How Do Liquefied Natural Gas Trucks Work?

Heavy-duty liquefied natural gas (LNG) vehicles work much like gasoline-powered vehicles with a spark-ignited internal combustion engine. The natural gas is super-cooled and cryogenically stored in liquid form, usually in a tank on the side of the truck. LNG is typically a more expensive option than compressed natural gas (CNG) and is most often used in heavy-duty vehicles to meet longer range requirements. Because it is a liquid, the energy density of LNG is greater than CNG, so more fuel can be stored on board the vehicle. This makes LNG well-suited for Class 7 and 8 trucks traveling greater distances. Learn more about natural gas vehicles.

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Key Components of a Liquefied Natural Gas Truck

Battery: The battery provides electricity to start the engine and power vehicle electronics/accessories.
Electronic control module (ECM): The ECM controls the fuel mixture, ignition timing, and emissions system; monitors the operation of the vehicle; safeguards the engine from abuse; and detects and troubleshoots problems.
Exhaust system: The exhaust system channels the exhaust gases from the engine out through the tailpipe. A three-way catalyst is designed to reduce engine-out emissions within the exhaust system.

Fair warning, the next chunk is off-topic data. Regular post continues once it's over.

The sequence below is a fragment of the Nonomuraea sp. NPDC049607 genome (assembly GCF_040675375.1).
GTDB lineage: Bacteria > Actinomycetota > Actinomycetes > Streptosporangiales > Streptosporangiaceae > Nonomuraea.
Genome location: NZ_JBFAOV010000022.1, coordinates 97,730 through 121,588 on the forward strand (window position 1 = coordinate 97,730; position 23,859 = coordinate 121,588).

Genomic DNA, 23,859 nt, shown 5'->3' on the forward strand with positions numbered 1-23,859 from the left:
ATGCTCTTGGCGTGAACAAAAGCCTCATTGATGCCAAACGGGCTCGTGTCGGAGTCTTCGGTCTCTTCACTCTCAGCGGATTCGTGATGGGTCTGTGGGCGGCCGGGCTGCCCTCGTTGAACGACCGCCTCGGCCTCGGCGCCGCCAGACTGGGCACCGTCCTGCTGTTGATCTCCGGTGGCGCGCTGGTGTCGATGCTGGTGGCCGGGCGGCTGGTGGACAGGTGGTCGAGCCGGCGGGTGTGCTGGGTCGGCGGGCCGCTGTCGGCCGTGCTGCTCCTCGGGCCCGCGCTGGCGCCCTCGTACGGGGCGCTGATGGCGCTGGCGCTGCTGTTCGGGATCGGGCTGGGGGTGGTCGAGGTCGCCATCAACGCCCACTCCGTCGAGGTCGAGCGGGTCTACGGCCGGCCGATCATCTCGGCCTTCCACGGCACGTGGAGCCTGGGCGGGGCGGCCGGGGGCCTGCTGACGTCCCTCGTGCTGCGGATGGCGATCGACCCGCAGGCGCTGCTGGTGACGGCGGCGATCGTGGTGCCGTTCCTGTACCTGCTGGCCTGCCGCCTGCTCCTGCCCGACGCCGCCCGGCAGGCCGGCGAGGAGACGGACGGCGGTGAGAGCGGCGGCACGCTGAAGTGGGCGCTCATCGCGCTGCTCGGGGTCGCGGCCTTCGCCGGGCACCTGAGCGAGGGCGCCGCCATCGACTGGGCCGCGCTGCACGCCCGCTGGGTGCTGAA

Fuel filler: A nozzle from a high-pressure hydrogen dispenser attaches to the receptacle on the vehicle to fill the tank.
Fuel injection system: This system introduces fuel into the engine's combustion chambers for ignition.
Fuel line: A metal tube or flexible hose (or a combination of these) transfers fuel from the tank to the engine's fuel injection system.
Fuel tank (liquefied natural gas): Stores liquefied natural gas on board the vehicle until it's needed by the engine.
Internal combustion engine (spark-ignited): In this configuration, fuel is injected into either the intake manifold or the combustion chamber, where it is combined with air, and the air/fuel mixture is ignited by the spark from a spark plug.
Transmission: The transmission transfers mechanical power from the engine and/or electric traction motor to drive the wheels.

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